Article Text

O02-4 Risk of dehydration: california latino farmworkers’ knowledge of and actions taken to prevent dehydration
  1. Marc Schenker,
  2. Diane Mitchell,
  3. Javier Castro
  1. Public Health Sciences, University of California, Davis, USA


Introduction Farmworkers experience intense heat in California’s summer harvest. They are at heightened risk for heat related illness (HRI) especially if their intake of water is insufficient to maintain evaporative cooling and therefore protect core body functions.

Methods 288 Latino farmworkers throughout California were monitored across a work-shift in summer 2015. Weight was recorded before and after the shift in a minimum level of clothing to assess change in hydration status. Questionnaires were administered in Spanish.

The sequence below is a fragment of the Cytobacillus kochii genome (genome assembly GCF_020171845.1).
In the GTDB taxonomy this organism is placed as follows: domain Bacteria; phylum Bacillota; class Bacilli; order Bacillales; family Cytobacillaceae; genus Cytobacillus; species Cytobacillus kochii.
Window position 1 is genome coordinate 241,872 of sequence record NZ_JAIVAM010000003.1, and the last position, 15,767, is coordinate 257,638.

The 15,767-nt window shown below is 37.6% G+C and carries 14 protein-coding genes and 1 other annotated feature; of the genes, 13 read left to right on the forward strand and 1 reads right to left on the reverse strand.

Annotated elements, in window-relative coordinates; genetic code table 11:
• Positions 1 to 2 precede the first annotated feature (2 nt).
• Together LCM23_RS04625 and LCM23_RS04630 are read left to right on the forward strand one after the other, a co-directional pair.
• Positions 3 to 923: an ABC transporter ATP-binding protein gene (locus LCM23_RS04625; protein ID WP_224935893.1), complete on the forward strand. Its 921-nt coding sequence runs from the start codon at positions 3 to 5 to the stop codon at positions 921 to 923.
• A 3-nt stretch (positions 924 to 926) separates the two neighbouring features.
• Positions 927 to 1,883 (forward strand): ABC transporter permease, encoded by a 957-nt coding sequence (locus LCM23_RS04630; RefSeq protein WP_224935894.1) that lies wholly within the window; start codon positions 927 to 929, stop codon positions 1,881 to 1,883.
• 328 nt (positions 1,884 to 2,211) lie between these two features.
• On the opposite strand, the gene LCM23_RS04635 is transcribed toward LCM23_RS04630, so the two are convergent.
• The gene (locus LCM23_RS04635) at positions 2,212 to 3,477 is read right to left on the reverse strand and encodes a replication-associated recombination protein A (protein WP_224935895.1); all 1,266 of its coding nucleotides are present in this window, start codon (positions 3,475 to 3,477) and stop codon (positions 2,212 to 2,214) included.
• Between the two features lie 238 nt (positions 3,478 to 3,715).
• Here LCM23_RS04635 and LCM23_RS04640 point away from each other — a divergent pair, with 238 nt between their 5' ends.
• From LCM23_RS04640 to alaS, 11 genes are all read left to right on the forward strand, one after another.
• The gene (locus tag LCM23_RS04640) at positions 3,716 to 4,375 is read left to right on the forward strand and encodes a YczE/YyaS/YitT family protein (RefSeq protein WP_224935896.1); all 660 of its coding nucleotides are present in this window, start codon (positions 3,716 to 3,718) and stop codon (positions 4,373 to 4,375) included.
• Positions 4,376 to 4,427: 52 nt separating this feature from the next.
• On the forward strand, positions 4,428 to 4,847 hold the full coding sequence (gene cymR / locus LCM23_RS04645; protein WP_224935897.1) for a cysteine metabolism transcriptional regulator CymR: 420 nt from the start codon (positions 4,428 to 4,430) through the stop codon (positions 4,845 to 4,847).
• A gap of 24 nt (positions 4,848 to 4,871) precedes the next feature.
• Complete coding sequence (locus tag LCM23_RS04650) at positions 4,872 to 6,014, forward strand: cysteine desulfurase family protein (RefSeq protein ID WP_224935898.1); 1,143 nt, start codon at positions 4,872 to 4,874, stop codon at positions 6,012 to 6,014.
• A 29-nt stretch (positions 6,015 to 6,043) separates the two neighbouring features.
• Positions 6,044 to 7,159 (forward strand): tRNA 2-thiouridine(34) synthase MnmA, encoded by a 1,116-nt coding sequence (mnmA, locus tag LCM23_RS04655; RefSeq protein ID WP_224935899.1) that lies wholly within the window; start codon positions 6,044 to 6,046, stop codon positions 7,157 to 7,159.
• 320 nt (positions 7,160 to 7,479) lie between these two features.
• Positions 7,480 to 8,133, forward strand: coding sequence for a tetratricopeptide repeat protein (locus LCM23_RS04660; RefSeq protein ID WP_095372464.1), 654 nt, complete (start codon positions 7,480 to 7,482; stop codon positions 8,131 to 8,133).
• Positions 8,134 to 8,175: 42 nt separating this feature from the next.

Results All farm locations provided water for their workers as required by regulation. 226 (78%) of the participants lost weight and 44 (15%) lost ≥1.5% indicating clinically-significant dehydration. Despite mandatory annual training, only 38% knew ≥3 cups of water should be consumed/hour under hot conditions. No association was found between knowledge of hydration needs and action (drinking sufficient volume or frequency). Men were likely to drink a larger volume of water than women (P = 0.002), but not more frequently. Yet 20.6% of the men lost ≥ 1.5% of their body weight versus only 4.2% of women (P = 0.0003). Despite 209 (72.8%) stating they were thirsty to extremely thirsty when working in hot weather, 276 (96.8%) believed they were drinking enough to keep safe. Using multivariate logistic regression, the risk of losing ≥1.5% weight was associated with being male (OR = 5.4, 95% CI: 1.8–16.6), with a higher knowledge of hydration needs (OR = 2.4, 95% CI: 1.2–„4.7) and of borderline significance with any type of piece work (paid by quantity rather than by time) OR = 2.2 95% CI (0.95–4.8).

Conclusion Latino farm workers are not recalling/using knowledge of hydration needs to prevent HRI at work. The reasons behind this disconnect need further exploration to create strategies to reduce dehydration and HRI risk.

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